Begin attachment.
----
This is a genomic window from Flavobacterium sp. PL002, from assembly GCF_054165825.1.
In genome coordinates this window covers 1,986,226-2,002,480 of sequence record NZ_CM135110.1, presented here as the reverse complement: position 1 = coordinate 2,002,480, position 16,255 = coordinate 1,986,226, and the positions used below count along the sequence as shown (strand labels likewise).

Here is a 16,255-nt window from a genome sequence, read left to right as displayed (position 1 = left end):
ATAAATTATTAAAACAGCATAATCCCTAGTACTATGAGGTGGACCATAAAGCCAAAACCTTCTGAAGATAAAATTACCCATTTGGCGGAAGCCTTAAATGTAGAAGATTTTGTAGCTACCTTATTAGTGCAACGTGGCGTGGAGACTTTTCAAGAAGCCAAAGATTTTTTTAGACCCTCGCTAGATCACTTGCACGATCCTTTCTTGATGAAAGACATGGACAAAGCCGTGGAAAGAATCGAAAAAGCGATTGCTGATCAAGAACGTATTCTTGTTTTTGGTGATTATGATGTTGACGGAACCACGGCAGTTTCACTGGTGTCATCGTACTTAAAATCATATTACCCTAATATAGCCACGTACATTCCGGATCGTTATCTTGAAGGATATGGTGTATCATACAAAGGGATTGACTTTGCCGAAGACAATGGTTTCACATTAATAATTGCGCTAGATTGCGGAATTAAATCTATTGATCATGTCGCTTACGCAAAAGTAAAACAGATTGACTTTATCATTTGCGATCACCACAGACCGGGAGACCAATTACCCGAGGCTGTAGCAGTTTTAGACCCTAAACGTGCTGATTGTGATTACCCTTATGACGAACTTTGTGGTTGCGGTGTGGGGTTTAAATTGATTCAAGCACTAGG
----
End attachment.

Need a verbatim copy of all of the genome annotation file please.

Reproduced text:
This is a genomic window from Flavobacterium sp. PL002, from assembly GCF_054165825.1.
In genome coordinates this window covers 1,986,226-2,002,480 of sequence record NZ_CM135110.1, presented here as the reverse complement: position 1 = coordinate 2,002,480, position 16,255 = coordinate 1,986,226, and the positions used below count along the sequence as shown (strand labels likewise).

Here is a 16,255-nt window from a genome sequence, read left to right as displayed (position 1 = left end):
ATAAATTATTAAAACAGCATAATCCCTAGTACTATGAGGTGGACCATAAAGCCAAAACCTTCTGAAGATAAAATTACCCATTTGGCGGAAGCCTTAAATGTAGAAGATTTTGTAGCTACCTTATTAGTGCAACGTGGCGTGGAGACTTTTCAAGAAGCCAAAGATTTTTTTAGACCCTCGCTAGATCACTTGCACGATCCTTTCTTGATGAAAGACATGGACAAAGCCGTGGAAAGAATCGAAAAAGCGATTGCTGATCAAGAACGTATTCTTGTTTTTGGTGATTATGATGTTGACGGAACCACGGCAGTTTCACTGGTGTCATCGTACTTAAAATCATATTACCCTAATATAGCCACGTACATTCCGGATCGTTATCTTGAAGGATATGGTGTATCATACAAAGGGATTGACTTTGCCGAAGACAATGGTTTCACATTAATAATTGCGCTAGATTGCGGAATTAAATCTATTGATCATGTCGCTTACGCAAAAGTAAAACAGATTGACTTTATCATTTGCGATCACCACAGACCGGGAGACCAATTACCCGAGGCTGTAGCAGTTTTAGACCCTAAACGTGCTGATTGTGATTACCCTTATGACGAACTTTGTGGTTGCGGTGTGGGGTTTAAATTGATTCAAGCACTAGG